Carney, defensive line exceed expectations for Illini defense
November 3, 2020
In what has been a disappointing effort thus far into the 2020 season for the Illinois defense, one bright spot has emerged: the defensive line. Though they were expected to provide the least amount of production and the main question regarding the defense coming in, the D-line has come up with big plays and contributed the most for the Illini so far this season.
With the Illini secondary already giving up big scoring plays and not yet playing the way they have been expected to, the defensive line has been able to keep the defense in games by coming up big in key moments, especially in game two.
“I feel like our D-line is very disruptive,” said senior defensive tackle Owen Carney. “I feel like we cause a lot of havoc, and I feel like we’re up there as far as the potential that we have where we’re at right now.”
Against Purdue on Saturday, the Illini were able to hold Boilermaker rushers to only 85 combined yards and one touchdown, the lone score coming from junior Zander Horvath, who rushed for 129 yards the week before. With multiple blown coverages by the secondary, stopping the run game was crucial to keeping Illinois in the game.
“I thought we did some things better, ya know, we played the run fairly well the last couple games,” said head coach Lovie Smith.
It was the big plays that kept Illinois moving against Purdue, and Carney was in the middle of it. He recorded three sacks on the day and six total tackles, and after playing on the line since his freshman season, Carney finally played the way his coach had been expecting him to.
“He had the best game of his career so far,” Smith said. “He’s smart, he’s got size, he’s got speed, he hadn’t been able to put it all together, but he was involved and made plays this past week.”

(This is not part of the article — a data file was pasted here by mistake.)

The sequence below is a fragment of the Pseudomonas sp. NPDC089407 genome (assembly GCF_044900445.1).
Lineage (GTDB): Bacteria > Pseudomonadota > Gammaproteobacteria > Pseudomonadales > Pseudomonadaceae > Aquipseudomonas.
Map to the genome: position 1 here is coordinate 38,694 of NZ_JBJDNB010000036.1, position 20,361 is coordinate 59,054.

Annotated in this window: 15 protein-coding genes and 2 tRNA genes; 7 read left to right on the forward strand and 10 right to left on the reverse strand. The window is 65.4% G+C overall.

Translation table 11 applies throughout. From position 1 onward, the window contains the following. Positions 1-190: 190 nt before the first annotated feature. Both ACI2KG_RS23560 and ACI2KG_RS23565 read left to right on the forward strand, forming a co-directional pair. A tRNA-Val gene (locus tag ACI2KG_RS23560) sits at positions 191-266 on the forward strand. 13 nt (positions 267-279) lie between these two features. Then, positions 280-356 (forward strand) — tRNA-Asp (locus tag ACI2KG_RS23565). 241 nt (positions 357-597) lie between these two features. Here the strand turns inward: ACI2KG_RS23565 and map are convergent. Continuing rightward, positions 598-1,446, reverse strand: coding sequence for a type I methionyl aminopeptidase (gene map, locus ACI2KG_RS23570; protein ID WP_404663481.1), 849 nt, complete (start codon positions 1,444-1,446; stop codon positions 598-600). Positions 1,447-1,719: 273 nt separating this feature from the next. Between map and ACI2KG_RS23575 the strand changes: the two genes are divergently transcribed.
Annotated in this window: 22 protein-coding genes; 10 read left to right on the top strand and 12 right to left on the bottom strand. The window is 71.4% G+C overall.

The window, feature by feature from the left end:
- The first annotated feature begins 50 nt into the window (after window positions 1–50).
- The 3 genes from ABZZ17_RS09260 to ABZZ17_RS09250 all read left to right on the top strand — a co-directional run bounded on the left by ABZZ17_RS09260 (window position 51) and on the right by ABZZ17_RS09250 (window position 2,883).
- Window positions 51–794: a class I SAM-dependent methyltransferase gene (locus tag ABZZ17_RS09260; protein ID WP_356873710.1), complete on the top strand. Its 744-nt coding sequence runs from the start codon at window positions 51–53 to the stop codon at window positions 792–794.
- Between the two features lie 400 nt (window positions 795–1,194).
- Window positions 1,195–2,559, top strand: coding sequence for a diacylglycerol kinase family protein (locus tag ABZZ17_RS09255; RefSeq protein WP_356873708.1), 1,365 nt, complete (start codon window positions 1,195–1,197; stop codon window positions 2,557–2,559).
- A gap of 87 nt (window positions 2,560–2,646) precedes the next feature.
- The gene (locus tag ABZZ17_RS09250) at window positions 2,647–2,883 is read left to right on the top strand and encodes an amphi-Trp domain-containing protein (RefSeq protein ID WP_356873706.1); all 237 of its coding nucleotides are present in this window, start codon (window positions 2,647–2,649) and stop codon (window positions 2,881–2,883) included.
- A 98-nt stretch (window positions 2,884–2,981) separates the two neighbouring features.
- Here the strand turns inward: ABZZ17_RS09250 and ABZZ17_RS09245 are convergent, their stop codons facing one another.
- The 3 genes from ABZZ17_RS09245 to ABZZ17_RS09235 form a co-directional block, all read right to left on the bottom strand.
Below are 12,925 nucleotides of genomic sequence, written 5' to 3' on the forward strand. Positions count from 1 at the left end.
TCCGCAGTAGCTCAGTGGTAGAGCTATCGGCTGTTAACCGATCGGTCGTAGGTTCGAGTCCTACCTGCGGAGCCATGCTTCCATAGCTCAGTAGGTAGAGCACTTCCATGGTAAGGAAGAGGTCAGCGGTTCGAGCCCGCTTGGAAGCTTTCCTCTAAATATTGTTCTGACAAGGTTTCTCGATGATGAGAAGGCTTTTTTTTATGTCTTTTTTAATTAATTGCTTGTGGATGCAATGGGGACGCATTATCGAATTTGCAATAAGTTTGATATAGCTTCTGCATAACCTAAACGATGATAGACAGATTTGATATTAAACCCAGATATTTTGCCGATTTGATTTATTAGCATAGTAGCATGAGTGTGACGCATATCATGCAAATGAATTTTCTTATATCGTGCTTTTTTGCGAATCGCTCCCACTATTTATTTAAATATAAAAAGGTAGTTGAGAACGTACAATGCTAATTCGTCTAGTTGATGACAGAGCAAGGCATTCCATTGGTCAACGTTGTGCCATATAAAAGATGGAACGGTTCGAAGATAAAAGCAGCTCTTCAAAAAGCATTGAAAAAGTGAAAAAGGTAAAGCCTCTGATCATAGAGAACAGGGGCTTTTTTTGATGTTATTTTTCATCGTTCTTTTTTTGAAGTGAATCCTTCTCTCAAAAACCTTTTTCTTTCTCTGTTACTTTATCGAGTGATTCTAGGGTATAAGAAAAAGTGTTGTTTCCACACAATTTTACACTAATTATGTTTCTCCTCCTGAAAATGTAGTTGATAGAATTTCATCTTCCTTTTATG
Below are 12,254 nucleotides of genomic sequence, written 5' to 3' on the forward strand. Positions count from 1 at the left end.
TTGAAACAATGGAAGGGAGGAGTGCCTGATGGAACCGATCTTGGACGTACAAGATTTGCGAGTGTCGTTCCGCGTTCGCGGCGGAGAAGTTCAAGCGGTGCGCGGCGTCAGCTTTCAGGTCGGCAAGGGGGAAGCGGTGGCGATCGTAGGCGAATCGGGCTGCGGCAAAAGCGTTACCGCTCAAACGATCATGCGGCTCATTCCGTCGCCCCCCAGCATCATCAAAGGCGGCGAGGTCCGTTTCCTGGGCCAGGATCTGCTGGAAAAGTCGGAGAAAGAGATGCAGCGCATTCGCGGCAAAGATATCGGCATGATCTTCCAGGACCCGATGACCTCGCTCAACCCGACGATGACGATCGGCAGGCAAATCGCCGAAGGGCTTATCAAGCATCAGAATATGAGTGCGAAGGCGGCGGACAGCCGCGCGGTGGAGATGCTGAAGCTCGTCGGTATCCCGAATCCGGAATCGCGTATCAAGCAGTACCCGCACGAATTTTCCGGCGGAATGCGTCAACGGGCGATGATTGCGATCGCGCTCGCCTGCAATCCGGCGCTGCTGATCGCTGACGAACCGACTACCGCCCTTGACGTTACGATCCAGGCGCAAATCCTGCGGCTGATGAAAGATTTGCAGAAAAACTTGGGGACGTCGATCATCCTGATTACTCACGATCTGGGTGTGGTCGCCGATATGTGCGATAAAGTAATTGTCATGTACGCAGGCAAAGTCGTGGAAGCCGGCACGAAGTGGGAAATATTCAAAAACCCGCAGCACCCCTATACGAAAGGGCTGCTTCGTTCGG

Carney made plays that gave the offense a better chance to score and brought momentum to the team, but the senior also cost the defense on multiple occasions.
Three penalties by the defensive tackle were able to provide the Boilermakers with better field position and additional chances to score, and despite his three sacks, Carney knows he must still improve his consistency.
“I felt like I did a lot of great things Saturday morning, but I also made a lot of mistakes and I left a lot of key plays on the field,” Carney said. “People said I had a good game, three sacks, yeah, whatever. I also had three penalties, and I could have had more sacks and more (tackles for loss) too. … I’m really not feeling so much shine, really I’m trying to correct those errors that I made so I can become a better player.”
Another player that has stepped up on the defensive line is freshman Jer’zhan Newton, who was able to get more minutes due to senior Jamal Woods missing Saturday’s game.
Newton was able to force a Purdue fumble on the goal line which the Illini recovered, a key play that kept Illinois in the game. Having stepped in for a senior, his head coach was more than pleased with his performance.
“We like everything he’s done since he’s been on campus, and if Jamal Woods can’t go this week, we feel comfortable with (Newton) playing,” Smith said.
The defensive line also made a stop on fourth and goal that prevented the Boilermakers from taking a three-touchdown lead.
Senior linebacker Jake Hansen lines up right behind the defensive line and was healthy for the whole game against Purdue. He recovered the fumble Newton caused on the goal line and said the way the line has been playing has made life easier on him.
“Real good players, they’re taking up gaps and playing really well for us. They’re big-time players for sure,” Hansen said. “An effective pass rush gets the ball out quicker every time and it makes the coverage a lot easier.”
Despite a great performance this past Saturday, the road will only get tougher, with a Minnesota team with a strong offensive line protecting an accurate quarterback coming to town next weekend.
The team has had great moments so far, but Carney says there’s still a lot of work to do. The team is still getting used to playing with different rotations, but for them, time will make for better play.
“Everything’s new for us, we’re learning in-game, in practice and we’re making adjustments on the fly,” Carney said. “We’re all starting to mesh together as the season progresses on.”